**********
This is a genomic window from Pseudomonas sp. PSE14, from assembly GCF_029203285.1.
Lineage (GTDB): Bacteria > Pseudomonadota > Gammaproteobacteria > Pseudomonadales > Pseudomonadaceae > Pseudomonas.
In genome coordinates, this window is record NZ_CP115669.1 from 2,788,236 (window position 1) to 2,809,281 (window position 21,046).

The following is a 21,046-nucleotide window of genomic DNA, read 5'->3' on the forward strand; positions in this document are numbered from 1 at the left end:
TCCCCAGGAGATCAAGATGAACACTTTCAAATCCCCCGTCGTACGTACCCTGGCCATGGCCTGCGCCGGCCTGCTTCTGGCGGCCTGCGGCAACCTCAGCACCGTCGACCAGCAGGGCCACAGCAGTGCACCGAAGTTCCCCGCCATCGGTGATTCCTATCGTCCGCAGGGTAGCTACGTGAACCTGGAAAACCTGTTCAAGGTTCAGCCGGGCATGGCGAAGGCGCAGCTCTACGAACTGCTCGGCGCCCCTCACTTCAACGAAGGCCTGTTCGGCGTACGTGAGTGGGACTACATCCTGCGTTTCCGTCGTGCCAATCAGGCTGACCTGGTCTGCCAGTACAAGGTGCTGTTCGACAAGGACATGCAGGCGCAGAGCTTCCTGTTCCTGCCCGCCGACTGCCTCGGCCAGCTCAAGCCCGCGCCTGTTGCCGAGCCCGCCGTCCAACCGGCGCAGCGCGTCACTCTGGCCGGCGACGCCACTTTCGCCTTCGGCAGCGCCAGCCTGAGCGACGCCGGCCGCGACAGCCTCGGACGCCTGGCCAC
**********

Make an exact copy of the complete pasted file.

This is a genomic window from Pseudomonas sp. PSE14, from assembly GCF_029203285.1.
Lineage (GTDB): Bacteria > Pseudomonadota > Gammaproteobacteria > Pseudomonadales > Pseudomonadaceae > Pseudomonas.
In genome coordinates, this window is record NZ_CP115669.1 from 2,788,236 (window position 1) to 2,809,281 (window position 21,046).

The following is a 21,046-nucleotide window of genomic DNA, read 5'->3' on the forward strand; positions in this document are numbered from 1 at the left end:
TCCCCAGGAGATCAAGATGAACACTTTCAAATCCCCCGTCGTACGTACCCTGGCCATGGCCTGCGCCGGCCTGCTTCTGGCGGCCTGCGGCAACCTCAGCACCGTCGACCAGCAGGGCCACAGCAGTGCACCGAAGTTCCCCGCCATCGGTGATTCCTATCGTCCGCAGGGTAGCTACGTGAACCTGGAAAACCTGTTCAAGGTTCAGCCGGGCATGGCGAAGGCGCAGCTCTACGAACTGCTCGGCGCCCCTCACTTCAACGAAGGCCTGTTCGGCGTACGTGAGTGGGACTACATCCTGCGTTTCCGTCGTGCCAATCAGGCTGACCTGGTCTGCCAGTACAAGGTGCTGTTCGACAAGGACATGCAGGCGCAGAGCTTCCTGTTCCTGCCCGCCGACTGCCTCGGCCAGCTCAAGCCCGCGCCTGTTGCCGAGCCCGCCGTCCAACCGGCGCAGCGCGTCACTCTGGCCGGCGACGCCACTTTCGCCTTCGGCAGCGCCAGCCTGAGCGACGCCGGCCGCGACAGCCTCGGACGCCTGGCCAC